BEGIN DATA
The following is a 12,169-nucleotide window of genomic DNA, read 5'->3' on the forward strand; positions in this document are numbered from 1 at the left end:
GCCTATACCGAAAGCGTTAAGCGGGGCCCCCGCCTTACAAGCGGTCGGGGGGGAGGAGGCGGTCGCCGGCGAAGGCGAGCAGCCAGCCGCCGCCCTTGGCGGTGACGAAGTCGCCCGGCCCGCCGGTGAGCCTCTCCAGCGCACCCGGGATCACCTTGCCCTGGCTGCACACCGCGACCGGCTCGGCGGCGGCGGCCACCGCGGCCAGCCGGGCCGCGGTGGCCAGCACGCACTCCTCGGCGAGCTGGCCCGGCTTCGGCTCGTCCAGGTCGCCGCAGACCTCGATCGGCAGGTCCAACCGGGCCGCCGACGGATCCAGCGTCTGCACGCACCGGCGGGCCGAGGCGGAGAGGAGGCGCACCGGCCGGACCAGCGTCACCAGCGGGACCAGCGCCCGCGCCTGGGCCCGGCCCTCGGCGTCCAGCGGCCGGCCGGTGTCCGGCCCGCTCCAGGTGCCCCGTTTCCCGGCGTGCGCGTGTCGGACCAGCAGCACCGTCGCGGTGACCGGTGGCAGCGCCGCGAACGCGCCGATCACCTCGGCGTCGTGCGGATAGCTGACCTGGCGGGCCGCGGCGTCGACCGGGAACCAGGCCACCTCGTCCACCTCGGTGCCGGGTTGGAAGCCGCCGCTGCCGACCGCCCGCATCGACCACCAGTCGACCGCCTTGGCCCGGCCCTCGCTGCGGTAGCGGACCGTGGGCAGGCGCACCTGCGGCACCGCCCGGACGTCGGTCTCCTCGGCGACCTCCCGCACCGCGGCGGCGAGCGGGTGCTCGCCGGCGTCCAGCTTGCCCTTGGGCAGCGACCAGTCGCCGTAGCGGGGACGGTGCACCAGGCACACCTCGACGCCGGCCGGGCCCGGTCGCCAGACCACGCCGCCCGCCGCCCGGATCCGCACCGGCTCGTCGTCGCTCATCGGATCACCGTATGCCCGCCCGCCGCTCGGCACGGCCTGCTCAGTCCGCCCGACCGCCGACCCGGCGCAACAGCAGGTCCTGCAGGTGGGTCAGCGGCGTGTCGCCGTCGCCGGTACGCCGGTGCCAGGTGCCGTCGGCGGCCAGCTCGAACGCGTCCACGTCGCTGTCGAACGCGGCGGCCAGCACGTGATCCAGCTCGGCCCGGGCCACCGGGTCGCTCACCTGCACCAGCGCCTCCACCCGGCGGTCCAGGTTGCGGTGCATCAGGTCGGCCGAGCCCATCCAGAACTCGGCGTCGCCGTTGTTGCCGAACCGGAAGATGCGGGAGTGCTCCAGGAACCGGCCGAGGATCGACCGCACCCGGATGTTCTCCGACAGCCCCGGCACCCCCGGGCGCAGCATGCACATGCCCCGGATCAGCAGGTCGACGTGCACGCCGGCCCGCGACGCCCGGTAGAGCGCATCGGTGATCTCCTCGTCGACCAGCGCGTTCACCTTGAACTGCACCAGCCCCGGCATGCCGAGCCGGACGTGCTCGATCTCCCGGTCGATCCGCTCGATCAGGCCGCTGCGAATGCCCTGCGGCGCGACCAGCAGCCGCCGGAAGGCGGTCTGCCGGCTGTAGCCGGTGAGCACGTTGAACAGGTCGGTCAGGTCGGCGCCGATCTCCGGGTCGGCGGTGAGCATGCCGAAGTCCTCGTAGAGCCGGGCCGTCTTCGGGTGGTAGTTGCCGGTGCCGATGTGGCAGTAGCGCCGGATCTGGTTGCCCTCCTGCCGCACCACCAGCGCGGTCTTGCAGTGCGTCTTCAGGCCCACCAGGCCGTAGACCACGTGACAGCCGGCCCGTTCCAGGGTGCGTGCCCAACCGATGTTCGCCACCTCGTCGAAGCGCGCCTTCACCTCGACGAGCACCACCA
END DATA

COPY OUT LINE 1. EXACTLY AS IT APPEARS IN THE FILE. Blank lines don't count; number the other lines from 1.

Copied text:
The following is a 12,169-nucleotide window of genomic DNA, read 5'->3' on the forward strand; positions in this document are numbered from 1 at the left end: